Prospective, consecutive study utilising confocal and light microscopy of deposition of Ophthalmic Viscoelastic Device in the anterior cornea.

Mr Brendon W. H. Lee1,2, Dr Jeremy Tan2, Dr Fiona Lau2,3, Dr Michelle Hui4, Dr Jenny Norman1,6, Dr  Christopher  Douglas7, Dr Ashish Agar1,2, Professor Minas Coroneo1,2, Associate Professor Ian Francis1,2,5

1Faculty of Medicine, University Of New South Wales, Sydney, Australia,
2Department of Ophthalmology, Prince of Wales Hospital, Sydney, Australia,
3St George and Sutherland Clinical School, Sydney, Australia,
4Royal Prince Alfred Hospital, Sydney, Australia,
5Chatswood Private Hospital, Sydney, Australia,
6Electron Microscope Unit, University of New South Wales, Sydney, Australia,
7Histopath Specialist Pathologists, Sydney, Australia


Purpose: To evaluate the incidence and significance of Deposition of Ophthalmic Viscoelastic Device in the Corneal Subepithelium (DOCS) at the sideport region following phacoemulsification cataract surgery (phaco).

Methods: Prospective, consecutive case series of 212 eyes that underwent phaco by a single ophthalmic surgeon. The presence and number of small transparent globules seen on slit lamp, presumed to be Ophthalmic Viscoelastic Device (OVD) deposition in the sideport region of the corneal subepithelium, was recorded at one day, one week, and one month postoperatively. A sample of loose epithelium containing the globules, near the sideport region, was removed and examined using microscopy (light, confocal, electron) and mass spectrometry. Other parameters measured included: age, gender, cataract nuclear sclerosis grade, intraoperative and postoperative complications, duration of surgery, and preoperative and postoperative corrected distance visual acuity (CDVA) at one day, one week, and one month. All patients received followup for at least one month postoperatively. The data were analysed using SPSS (version 21) statistical software.

Results: Confocal and light microscopy confirmed the transparent globular material in the corneal subepithelium to be OVD. DOCS was present at or near the sideport incision site, with significantly more DOCS observed at one week (27.5%) and one month (15.2%) after surgery than at day one (6.2%) postoperatively (p<0.001). There was a positive correlation between DOCS and duration of surgery (r=0.148, p=0.032).  At one month postoperatively, 96.2% of the cohort achieved CDVA of at least 6/6.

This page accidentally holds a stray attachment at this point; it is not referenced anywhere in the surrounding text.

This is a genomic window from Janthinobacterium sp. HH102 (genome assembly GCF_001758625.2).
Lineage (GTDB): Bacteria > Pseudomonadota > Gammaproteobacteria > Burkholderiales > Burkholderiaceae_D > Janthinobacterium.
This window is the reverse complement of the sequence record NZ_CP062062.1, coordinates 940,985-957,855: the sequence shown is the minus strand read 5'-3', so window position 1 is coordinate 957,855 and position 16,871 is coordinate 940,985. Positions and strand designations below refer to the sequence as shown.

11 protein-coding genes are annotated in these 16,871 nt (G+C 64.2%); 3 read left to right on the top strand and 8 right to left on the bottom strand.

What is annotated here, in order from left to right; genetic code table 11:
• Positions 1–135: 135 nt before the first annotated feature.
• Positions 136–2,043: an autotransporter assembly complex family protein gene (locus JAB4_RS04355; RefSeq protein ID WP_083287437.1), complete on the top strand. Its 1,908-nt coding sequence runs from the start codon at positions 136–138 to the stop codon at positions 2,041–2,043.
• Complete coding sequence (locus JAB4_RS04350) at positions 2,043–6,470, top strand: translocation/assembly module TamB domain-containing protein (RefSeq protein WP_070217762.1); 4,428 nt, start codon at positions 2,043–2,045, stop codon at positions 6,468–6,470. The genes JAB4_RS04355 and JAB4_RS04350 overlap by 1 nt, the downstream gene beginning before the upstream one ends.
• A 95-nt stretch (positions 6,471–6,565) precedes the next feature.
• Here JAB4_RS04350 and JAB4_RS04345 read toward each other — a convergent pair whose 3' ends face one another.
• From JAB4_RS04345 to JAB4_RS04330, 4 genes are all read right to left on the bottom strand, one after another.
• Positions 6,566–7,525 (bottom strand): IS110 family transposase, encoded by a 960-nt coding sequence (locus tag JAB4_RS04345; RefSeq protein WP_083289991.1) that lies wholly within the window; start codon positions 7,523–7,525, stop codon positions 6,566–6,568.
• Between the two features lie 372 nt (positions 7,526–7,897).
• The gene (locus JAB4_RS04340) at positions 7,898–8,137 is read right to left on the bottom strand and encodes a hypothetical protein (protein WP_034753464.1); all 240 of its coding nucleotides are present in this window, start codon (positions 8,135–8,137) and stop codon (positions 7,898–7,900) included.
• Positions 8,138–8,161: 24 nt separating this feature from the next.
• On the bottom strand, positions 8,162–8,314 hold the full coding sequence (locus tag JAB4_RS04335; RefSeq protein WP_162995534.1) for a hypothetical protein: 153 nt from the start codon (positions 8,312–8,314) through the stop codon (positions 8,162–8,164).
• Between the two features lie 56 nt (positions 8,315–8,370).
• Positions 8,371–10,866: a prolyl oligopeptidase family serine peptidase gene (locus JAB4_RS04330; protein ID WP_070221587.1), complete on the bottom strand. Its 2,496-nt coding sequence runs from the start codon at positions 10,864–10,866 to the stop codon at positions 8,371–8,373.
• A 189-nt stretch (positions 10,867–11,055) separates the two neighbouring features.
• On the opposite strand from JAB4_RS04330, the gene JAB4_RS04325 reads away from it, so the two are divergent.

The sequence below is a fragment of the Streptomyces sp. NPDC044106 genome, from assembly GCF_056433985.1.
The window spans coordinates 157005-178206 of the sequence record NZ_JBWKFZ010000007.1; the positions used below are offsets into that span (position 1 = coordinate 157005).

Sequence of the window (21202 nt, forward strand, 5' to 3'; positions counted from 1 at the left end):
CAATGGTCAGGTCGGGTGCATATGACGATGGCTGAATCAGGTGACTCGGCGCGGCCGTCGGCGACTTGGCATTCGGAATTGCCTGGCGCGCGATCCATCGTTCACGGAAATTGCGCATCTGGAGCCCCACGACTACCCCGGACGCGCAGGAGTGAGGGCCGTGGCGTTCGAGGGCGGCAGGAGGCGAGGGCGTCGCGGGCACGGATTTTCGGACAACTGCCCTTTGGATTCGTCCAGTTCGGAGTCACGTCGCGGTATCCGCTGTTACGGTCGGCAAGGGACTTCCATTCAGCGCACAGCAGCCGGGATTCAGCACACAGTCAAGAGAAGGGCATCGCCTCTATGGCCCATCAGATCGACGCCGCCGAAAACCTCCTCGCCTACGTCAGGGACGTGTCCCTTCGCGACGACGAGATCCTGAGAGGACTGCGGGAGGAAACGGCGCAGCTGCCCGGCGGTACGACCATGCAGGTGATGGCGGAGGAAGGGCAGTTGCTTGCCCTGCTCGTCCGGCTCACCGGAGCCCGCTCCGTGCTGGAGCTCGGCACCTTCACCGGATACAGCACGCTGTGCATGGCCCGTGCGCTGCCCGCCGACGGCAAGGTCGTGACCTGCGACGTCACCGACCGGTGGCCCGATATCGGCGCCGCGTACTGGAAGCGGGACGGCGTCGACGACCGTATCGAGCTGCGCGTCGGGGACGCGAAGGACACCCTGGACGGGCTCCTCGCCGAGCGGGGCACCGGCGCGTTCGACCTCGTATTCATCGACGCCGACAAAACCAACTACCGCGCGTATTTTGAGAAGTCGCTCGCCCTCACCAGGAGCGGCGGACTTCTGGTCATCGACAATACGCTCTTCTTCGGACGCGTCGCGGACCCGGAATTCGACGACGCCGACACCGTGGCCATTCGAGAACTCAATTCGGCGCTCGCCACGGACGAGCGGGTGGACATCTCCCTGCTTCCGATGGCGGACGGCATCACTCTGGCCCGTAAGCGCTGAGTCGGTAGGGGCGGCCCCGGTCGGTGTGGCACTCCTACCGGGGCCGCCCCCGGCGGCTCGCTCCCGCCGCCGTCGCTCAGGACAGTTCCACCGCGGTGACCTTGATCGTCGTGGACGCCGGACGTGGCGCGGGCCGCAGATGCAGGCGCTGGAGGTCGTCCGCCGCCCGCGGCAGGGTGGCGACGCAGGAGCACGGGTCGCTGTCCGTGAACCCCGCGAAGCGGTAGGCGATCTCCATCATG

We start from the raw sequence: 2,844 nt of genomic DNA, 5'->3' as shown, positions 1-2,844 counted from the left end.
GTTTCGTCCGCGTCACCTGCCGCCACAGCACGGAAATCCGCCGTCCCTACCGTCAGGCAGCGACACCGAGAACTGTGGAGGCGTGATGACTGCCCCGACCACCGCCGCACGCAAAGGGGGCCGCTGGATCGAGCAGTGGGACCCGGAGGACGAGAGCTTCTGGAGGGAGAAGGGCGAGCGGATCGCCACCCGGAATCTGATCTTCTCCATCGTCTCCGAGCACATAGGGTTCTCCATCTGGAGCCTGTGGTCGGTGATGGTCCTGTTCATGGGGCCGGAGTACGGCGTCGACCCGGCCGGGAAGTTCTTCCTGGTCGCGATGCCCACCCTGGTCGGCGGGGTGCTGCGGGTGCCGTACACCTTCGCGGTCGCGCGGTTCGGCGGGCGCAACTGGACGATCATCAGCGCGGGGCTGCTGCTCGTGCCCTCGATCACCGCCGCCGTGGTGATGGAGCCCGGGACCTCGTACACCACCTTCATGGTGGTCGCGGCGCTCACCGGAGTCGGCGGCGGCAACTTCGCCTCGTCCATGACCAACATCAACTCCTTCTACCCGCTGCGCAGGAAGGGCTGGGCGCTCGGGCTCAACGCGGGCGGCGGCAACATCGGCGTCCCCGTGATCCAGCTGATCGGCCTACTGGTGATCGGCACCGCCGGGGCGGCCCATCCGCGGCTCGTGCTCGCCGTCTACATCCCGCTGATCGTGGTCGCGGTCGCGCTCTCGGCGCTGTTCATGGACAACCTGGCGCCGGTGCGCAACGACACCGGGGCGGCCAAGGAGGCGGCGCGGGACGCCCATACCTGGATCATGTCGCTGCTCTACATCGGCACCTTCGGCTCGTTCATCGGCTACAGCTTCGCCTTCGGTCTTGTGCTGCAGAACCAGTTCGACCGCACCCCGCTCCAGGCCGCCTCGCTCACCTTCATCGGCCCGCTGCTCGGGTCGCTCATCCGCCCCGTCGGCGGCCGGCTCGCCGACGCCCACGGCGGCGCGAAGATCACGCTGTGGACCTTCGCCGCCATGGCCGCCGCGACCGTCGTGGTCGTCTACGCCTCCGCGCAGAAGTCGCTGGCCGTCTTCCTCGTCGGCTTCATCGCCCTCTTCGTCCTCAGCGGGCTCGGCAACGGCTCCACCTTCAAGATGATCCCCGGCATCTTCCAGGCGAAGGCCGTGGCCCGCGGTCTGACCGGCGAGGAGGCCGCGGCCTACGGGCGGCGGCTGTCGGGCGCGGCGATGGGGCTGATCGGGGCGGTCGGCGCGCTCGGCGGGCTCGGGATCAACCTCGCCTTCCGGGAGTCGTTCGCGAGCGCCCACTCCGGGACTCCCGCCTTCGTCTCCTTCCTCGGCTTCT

Conclusion: The ophthalmological literature has not previously recorded DOCS. This study documents the incidence, slit lamp examination, confocal and light microscopic appearance, of DOCS at the sideport region following phaco. Furthermore, at one month followup, 15.2% of cases had residual DOCS at the sideport region. There appeared to be no detrimental effects either on surgical or visual outcomes in these patients. Thus, DOCS may represent a benign entity, whose diagnosis may be recognised by its unique appearance. The presence of DOCS should indicate to a clinician new to the patient that cataract surgery has been performed using OVD, and that the prognosis has likely not been adversely affected.


Brendon Lee is a fifth-year medical student at the University of New South Wales currently undertaking research with Prof Coroneo and A/Prof Francis. He has previously presented work at RANZCO and ARVO. He wishes to continue broadening his knowledge of ophthalmology by taking an elective later this year.